43 missing students still haunt Mexico on 5th anniversary of disappearance

Students and relatives of the 43 students of the teaching training school in Ayotzinapa who went missing on September 26, 2014, protest ahead of the fifth anniversary of their disappearance, in Mexico City. (Alfredo Estrella, AFP)
Students and relatives of the 43 students of the teaching training school in Ayotzinapa who went missing on September 26, 2014, protest ahead of the fifth anniversary of their disappearance, in Mexico City. (Alfredo Estrella, AFP)

Five years ago on Thursday, 43 students in southern Mexico who were on their way to a protest were detained by corrupt police who handed them over to drug-cartel hitmen.

Then they disappeared without a trace.

Half a decade later, Mexico is still haunted by "the 43", a case that drew international condemnation and stained the government of ex-president Enrique Pena Nieto.

The investigation has been marred by allegations of official incompetence or even corruption. Misconduct - especially the use of torture to extract supposed confessions - has resulted in the release of 77 detainees, including the main suspect earlier this month.

New President Andres Manuel Lopez Obrador has promised to bring the case to justice, launching a truth commission.

The new prosecutor general has meanwhile announced plans to reinvestigate "almost from scratch".

But it is uncertain whether the world will ever know what happened to the young men from the teacher training institute in the rural village of Ayotzinapa, in the violent state of Guerrero.

"I don't think (a new investigation) will achieve a radically different result from the original," said Alejandro Hope, a security expert and former Mexican intelligence officer.

"There are two facts that don't seem to be in doubt: The students were kidnapped by police and handed over to the Guerreros Unidos cartel."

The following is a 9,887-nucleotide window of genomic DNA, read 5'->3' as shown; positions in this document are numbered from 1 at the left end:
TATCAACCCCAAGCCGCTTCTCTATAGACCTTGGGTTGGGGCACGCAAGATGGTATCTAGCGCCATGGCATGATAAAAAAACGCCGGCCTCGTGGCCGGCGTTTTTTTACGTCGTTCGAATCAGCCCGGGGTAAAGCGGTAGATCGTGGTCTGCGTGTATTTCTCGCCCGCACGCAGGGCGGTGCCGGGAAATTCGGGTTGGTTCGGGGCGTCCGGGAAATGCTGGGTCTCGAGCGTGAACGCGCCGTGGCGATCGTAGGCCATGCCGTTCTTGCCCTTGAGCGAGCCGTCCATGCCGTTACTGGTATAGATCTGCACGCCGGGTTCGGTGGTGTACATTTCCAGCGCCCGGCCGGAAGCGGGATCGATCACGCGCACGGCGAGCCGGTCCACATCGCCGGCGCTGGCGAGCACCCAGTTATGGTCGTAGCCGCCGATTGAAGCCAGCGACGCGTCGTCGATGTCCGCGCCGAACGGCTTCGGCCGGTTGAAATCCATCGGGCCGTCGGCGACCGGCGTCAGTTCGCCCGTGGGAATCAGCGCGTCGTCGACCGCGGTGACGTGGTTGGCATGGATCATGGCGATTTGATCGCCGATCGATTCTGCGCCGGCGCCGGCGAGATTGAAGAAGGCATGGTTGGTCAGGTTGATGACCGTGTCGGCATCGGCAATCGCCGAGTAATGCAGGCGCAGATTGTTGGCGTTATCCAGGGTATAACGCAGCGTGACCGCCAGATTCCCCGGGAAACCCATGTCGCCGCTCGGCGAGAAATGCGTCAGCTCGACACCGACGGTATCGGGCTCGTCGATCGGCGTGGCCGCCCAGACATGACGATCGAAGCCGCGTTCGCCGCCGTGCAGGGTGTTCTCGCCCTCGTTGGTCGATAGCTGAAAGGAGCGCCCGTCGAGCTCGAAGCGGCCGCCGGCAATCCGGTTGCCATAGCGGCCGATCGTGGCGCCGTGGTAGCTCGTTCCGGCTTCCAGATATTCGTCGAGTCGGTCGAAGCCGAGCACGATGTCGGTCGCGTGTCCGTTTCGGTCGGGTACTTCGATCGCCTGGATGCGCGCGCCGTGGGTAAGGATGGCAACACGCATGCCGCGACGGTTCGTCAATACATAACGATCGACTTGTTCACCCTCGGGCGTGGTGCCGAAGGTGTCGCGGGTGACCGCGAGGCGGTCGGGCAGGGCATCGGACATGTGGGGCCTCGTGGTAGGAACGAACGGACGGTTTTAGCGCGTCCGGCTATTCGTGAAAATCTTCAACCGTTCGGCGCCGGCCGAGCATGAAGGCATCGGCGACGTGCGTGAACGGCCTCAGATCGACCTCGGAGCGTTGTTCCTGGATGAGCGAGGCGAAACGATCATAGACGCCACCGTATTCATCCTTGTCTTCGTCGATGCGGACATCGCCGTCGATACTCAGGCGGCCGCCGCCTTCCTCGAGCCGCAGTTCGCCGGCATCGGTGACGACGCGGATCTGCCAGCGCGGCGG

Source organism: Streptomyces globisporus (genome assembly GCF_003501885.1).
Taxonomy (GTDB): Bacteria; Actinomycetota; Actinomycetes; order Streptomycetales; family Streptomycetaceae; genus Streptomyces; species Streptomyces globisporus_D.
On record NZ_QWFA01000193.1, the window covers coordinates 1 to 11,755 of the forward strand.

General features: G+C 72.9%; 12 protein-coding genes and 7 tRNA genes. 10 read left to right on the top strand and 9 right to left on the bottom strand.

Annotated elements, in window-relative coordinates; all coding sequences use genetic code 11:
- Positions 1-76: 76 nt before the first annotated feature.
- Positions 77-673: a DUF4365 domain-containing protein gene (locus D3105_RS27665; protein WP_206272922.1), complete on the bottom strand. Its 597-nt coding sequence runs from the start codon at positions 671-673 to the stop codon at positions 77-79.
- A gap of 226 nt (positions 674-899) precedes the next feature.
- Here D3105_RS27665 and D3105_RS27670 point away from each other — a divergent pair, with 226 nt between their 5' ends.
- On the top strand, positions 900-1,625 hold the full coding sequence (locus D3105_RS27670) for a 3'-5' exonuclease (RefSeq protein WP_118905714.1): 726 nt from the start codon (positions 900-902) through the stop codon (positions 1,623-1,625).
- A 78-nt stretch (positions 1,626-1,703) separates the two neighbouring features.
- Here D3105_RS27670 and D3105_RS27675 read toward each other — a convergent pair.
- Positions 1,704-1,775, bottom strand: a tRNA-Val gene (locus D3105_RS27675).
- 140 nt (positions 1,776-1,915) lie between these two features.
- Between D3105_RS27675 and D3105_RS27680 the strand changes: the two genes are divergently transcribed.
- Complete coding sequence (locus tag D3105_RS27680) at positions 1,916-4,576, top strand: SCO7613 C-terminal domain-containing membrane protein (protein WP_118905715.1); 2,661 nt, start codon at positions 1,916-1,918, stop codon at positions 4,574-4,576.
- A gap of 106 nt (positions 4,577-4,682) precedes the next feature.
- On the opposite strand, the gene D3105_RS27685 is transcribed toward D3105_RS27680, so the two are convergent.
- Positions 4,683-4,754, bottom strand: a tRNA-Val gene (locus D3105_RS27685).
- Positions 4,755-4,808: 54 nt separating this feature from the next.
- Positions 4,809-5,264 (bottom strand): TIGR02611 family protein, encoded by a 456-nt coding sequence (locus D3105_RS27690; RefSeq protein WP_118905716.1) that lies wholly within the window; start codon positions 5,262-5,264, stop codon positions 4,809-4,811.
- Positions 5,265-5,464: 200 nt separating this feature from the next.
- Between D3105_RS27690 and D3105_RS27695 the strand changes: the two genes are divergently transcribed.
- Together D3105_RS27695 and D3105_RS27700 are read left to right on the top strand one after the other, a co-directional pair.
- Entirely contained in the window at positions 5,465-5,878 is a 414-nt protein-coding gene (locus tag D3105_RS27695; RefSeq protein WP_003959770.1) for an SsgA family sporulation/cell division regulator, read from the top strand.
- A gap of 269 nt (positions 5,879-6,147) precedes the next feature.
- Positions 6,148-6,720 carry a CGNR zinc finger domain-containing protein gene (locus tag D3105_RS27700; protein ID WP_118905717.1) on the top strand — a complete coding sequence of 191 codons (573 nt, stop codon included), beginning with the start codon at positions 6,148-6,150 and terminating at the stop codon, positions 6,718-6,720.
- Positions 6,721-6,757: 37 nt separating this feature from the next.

What happened after that, he said, might remain a mystery forever.

'Historic lie'

The students attended a college with a history of radical protest.

They had a habit, among other rowdy behaviour, of commandeering buses to drive themselves to protests.

Dozens of them did that on the night of September 26, 2014, traveling to the nearby city of Iguala and hijacking five buses for a march in Mexico City.

However, they did not get far.

Local police opened fire on the buses, killing six people. Then they rounded up the remaining students and handed them over to Guerreros Unidos, which apparently had the police on its payroll.

Under Pena Nieto, the federal prosecutor's office - which at that time answered to the president - concluded the cartel mistook the students for members of a rival gang.

According to this version of events, which the administration called "the historic truth", hitmen took the students to a garbage dump, executed them, burned their bodies and threw the ashes into a river.

However, a team of independent investigators from the Inter-American Commission on Human Rights found that was impossible, based on forensic analysis of the supposed crime scene.

Their conclusion led the students' families to rebrand the government's version "the historic lie". And it left Mexicans to wonder: If the government's gruesome explanation was a cover story, how horrific was the truth?

Missing bus

The government did not renew the mandate of the international experts, who never finished their investigation.

However, they hypothesised the students may have inadvertently hijacked a bus loaded with heroin bound for the United States.

Of the five buses the students took that night, it was the only one stopped by federal police, rather than shot up by municipal police, the experts concluded.

All mention of the bus later disappeared from the official case file.

In Mexico, where murky links between government officials and organised crime are routine, it is anyone's guess who may have been in on such a plan.

But it will be virtually impossible to find evidence, Hope said.

"There is zero possibility of proving that the army or federal police were responsible or acted on Pena Nieto's orders," he told AFP.

New lead

The men's families continue to hope for justice, and even to find their sons.

"I don't know if this is just a mother's heart talking, but I don't feel like my son is dead. I want to see him come back and hold him in my arms - him and the other 42," Blanca Luz Nava said through tears on Wednesday at a protest against the lack of justice in the case.

The families plan a new protest on Thursday in Mexico City.

Investigators meanwhile began chasing a fresh lead this week: They are excavating at a different garbage dump near Iguala, in the town of Tepecoacuilco, where witnesses reportedly say some of the men were executed.

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